Problem LinkAuthor: Eklavya Sharma Tester: Bhuvnesh Jain Editorialist: Eklavya Shama DifficultyEasyMedium PrerequisitesMatrix Exponentiation, Modular Arithmetic ProblemYou are given a matrix of size m by n. You have to perform w operations on it. In each operation, add to each cell the sum of its neighbors. What will be the final matrix? ExplanationWe need to do w transformations on the matrix where each transformation is of this form: A(i, j) → A(i1, j1) + A(i1, j) + A(i1, j+1) + A(i, j1) + A(i, j) + A(i, j+1) + A(i+1, j1) + A(i+1, j) + A(i+1, j+1) Here addition has to be done modulo p. In cells where i is 1 or m or where j is 1 or n, the above transformation is invalid. However, it's not difficult to find out the transformation in those cases, so we're not writing them here. We can express the above transformation as a sequence of these 2 transformations:
The first transformation is a row transformation can done by premultiplying by a matrix of size m by m. The second transformation is a column transformation can done by postmultiplying by a matrix of size n by n. Let M_{k} be a matrix of size k where M(i, j) is 1 if absolute difference between i and j is ≤ 1 and 0 otherwise. The matrix corresponding to the first transformation is M_{m} and that of the second transformation is M_{n}. After w transformations, A will become M_{m}^{w} A M_{n}^{w}. Time complexityM_{k}^{w} can be calculated in time O(log(w) * k^{3}) using fast exponentiation. Therefore total time complexity is O(log(w) * (m^{3} + n^{3})). Solution codes:asked 27 Mar '17, 00:09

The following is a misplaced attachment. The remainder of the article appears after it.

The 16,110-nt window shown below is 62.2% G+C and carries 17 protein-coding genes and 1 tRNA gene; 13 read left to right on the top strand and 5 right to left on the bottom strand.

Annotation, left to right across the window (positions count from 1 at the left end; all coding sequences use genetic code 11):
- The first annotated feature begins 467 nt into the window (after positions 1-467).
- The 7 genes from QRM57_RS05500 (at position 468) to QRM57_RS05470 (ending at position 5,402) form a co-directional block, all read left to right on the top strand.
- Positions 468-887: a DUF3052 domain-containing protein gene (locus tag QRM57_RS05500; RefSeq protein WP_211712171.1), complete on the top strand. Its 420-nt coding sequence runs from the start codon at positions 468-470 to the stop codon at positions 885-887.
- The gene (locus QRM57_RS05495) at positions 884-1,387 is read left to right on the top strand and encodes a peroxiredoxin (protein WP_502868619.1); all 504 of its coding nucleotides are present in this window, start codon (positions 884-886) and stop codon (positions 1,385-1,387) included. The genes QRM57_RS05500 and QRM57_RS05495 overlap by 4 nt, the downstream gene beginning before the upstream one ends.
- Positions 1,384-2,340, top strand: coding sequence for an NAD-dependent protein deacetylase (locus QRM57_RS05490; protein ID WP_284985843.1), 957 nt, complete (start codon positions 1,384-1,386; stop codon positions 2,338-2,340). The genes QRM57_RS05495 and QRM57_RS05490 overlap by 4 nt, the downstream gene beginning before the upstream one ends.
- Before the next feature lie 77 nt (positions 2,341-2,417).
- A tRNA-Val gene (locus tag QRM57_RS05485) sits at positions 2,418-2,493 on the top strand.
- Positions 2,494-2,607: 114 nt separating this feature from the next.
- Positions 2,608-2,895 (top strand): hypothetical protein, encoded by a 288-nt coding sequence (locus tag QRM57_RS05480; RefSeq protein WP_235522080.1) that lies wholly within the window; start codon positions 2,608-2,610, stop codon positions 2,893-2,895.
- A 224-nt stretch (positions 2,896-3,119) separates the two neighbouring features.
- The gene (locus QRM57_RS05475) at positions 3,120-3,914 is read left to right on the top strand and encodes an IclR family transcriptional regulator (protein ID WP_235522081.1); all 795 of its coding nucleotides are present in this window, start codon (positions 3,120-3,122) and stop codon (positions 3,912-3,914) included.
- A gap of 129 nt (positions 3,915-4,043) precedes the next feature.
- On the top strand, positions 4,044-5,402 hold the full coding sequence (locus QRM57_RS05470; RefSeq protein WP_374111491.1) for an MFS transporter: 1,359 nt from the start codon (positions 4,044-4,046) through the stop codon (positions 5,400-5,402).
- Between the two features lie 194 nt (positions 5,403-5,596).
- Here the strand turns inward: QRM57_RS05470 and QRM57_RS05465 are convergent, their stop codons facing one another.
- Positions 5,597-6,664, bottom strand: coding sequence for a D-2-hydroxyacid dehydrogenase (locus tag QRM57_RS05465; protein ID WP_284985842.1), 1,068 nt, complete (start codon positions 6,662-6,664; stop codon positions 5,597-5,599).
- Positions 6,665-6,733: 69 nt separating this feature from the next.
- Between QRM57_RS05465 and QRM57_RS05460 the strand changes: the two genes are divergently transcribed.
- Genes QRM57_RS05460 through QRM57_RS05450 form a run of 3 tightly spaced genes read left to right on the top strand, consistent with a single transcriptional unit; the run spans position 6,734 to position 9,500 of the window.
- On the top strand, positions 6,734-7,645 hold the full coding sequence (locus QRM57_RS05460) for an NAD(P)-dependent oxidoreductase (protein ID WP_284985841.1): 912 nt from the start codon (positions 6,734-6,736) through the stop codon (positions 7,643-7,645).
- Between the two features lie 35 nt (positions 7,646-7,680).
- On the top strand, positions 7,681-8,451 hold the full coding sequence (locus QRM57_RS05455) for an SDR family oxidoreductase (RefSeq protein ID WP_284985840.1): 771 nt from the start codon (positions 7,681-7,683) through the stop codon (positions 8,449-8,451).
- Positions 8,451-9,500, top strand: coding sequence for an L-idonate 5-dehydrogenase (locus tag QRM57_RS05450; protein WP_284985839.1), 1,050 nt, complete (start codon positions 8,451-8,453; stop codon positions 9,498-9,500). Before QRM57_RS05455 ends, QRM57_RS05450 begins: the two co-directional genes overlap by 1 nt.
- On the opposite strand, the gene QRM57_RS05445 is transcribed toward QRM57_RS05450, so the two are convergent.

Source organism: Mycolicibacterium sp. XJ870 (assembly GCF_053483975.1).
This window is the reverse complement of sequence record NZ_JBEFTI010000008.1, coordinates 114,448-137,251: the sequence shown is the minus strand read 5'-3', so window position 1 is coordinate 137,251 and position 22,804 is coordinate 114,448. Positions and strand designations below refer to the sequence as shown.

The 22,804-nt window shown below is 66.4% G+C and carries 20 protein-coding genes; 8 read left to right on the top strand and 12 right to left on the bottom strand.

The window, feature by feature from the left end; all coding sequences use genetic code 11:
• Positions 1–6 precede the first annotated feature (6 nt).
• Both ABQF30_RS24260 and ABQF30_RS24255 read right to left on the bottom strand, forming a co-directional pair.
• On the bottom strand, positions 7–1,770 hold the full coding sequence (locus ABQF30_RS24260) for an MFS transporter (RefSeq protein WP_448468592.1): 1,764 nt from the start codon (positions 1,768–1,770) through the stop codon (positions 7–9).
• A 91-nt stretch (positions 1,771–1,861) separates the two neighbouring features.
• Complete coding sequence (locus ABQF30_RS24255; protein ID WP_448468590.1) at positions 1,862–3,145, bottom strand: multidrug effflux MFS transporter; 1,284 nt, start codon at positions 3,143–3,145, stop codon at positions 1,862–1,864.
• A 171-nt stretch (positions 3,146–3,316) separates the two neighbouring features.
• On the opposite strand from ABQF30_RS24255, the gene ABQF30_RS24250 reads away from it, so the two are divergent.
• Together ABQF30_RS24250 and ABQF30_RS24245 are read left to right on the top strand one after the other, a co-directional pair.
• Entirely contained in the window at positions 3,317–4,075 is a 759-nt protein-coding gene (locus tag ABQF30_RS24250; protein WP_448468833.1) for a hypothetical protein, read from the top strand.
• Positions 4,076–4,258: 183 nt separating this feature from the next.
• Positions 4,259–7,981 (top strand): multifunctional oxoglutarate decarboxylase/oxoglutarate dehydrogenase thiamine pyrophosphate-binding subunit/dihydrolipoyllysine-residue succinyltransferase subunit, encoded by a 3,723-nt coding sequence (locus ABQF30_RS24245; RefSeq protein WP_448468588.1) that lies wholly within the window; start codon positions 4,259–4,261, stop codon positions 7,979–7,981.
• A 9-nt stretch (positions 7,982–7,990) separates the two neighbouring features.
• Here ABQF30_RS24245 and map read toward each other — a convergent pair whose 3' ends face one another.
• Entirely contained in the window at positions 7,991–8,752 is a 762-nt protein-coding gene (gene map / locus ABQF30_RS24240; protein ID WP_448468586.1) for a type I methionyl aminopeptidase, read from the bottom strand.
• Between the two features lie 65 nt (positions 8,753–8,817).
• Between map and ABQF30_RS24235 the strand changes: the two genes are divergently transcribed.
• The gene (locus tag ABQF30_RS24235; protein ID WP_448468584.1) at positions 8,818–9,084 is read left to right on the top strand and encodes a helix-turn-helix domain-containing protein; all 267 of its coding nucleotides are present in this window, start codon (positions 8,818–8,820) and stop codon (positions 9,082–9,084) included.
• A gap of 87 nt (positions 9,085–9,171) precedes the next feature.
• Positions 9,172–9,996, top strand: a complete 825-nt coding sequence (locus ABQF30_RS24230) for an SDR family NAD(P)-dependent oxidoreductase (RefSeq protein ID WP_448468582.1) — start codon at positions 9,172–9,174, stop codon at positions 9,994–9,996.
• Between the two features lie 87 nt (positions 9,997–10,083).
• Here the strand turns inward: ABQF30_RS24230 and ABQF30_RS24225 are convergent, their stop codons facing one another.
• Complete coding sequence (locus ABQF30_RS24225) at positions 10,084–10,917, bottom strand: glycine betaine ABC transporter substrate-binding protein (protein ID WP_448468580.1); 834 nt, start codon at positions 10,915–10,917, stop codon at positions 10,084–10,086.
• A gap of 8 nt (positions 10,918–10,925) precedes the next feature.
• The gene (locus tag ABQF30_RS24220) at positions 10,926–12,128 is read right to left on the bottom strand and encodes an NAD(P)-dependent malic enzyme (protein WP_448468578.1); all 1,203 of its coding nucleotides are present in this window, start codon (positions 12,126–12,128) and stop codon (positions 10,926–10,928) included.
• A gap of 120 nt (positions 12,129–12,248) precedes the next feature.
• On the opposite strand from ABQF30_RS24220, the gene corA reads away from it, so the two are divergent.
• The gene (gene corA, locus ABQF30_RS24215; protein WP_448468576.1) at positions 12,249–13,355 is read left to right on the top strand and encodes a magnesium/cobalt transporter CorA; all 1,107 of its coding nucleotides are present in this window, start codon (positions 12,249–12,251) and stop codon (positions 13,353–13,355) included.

@viralivora,when we do the first transformation, a(i,j)=a(i,j)+a(i1,j)+a(i+1,j) (1) a(i,j1)=a(i,j1)+a(i1,j1)+a(i+1,j1) (2) a(i,j+1)=a(i,j+1)+a(i1,j+1)+a(i+1,j+1) (3) So now when we do 2nd transformation, a(i,j)=a(i,j)+a(i,j1)+a(i,j+1)
answered 28 Feb '18, 17:12